Microsoft and Amazon employees caught sending emails to sex brothels

Reading time icon 3 min. read

Readers help support MSPoweruser. When you make a purchase using links on our site, we may earn an affiliate commission. Tooltip Icon

Read the affiliate disclosure page to find out how can you help MSPoweruser effortlessly and without spending any money. Read more

After making changes to its sexual harassment policies a few days ago, it seems like Microsoft is back in the news for sexism, this time though things aren’t looking to great for the tech giant. According to a recent report published by Newsweek, there are hundreds of emails sent from major tech firms in Seattle’s high tech alley to sex brothels and pimps over the past few years. Most of the emails were obtained during a 2015 sting operation, and Newsweek obtained numerous emails via a public records request to the King County Prosecutor’s Office. Of the emails obtained, 67 were sent from high-level Microsoft employee email accounts, 63 from Amazon employee accounts, and many others from companies like T-Mobile, Oracle, Boeing, and other local Seattle firms.

In case you’re wondering why the employees would use their employee accounts as opposed to personal accounts, Seattle pimps require an employee email or badge to verify that there is no police involvement. So far 18 employees have been arrested from Microsoft and Amazon, two of which have trials starting next year.

According to the city of Seattle, sex trafficking has grown hand in hand with the tech industry, with some men even spending around $50k a year on prostitutes. Alex Trouteaud, Director of Policy and Research at anti-trafficking organization Demand Abolition, stated that the tech industry “has readily embraced trafficking”, having a nonchalant attitude toward the issue.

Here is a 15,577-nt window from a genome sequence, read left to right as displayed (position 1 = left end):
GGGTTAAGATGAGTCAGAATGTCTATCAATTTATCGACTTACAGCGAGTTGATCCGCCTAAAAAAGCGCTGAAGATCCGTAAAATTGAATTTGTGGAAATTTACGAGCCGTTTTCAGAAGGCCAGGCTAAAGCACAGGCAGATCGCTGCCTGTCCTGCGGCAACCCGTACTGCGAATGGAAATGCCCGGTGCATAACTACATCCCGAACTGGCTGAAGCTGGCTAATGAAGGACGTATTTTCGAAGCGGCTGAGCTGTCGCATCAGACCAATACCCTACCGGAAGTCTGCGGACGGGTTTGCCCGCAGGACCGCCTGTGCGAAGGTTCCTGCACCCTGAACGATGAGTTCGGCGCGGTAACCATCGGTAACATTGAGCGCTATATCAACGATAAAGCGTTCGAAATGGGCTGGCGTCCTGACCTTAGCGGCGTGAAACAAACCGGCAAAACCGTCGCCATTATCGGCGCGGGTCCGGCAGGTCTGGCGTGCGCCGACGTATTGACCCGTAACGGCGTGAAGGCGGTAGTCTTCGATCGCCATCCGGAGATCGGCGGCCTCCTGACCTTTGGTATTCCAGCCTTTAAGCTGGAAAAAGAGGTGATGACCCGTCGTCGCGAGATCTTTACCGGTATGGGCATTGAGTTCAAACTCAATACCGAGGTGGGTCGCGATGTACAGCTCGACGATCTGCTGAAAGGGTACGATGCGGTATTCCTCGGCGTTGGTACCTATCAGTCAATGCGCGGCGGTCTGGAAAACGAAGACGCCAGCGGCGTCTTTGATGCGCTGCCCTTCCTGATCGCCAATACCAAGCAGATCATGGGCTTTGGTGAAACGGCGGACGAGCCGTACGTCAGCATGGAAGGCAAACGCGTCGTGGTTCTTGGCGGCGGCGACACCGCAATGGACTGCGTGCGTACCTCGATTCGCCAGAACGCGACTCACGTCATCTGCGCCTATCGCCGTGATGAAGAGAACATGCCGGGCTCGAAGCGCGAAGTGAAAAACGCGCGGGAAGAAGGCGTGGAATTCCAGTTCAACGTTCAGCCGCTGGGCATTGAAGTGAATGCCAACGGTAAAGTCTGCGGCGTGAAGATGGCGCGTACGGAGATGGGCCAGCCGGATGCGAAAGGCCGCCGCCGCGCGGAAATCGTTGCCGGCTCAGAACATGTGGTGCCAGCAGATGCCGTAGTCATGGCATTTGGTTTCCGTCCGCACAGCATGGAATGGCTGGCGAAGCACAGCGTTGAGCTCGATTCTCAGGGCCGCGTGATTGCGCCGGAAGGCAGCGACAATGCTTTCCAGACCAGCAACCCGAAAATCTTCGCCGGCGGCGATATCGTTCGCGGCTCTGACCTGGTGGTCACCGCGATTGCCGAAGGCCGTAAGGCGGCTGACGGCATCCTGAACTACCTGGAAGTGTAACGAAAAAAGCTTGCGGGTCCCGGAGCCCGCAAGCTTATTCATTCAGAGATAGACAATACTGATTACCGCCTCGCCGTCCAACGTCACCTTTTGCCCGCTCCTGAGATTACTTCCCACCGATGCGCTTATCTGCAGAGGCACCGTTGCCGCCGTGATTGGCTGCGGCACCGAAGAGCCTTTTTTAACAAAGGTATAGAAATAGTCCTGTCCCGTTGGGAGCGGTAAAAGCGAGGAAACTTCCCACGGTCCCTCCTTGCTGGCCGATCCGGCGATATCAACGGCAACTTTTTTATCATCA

In a statement to Newsweek, Microsoft stated:

Microsoft has a long history of cooperating with law enforcement and other agencies on combating sex trafficking and related topics, and we have employees who volunteer their time and money specifically to combat this issue as well. The personal conduct of a tiny fraction of our 125,000 employees does not in any way represent our culture. No organization is immune to the unfortunate situation when employees act unethically or illegally. When that happens, we look into the conduct and take appropriate action. Microsoft makes it clear to our employees they have a responsibility to act with integrity and conduct themselves in a legal and ethical manner at all times. If they don’t, they risk losing their jobs.

Amazon issued a similar statement, saying that its Owner’s Manual clearly states that it forbids its employees from purchasing sex, and that if it believes the rules are broken, the company will investigate and take appropriate action up to and including termination and referring to law enforcement.

According to Polaris, another leading anti-human trafficking organization, more than 700 Asian brothels are based in Silicon Valley as well, making it likely that this isn’t an isolated activity.

More about the topics: amazon, microsoft, newsweek, Seattle, sex trafficking, Silicon Valley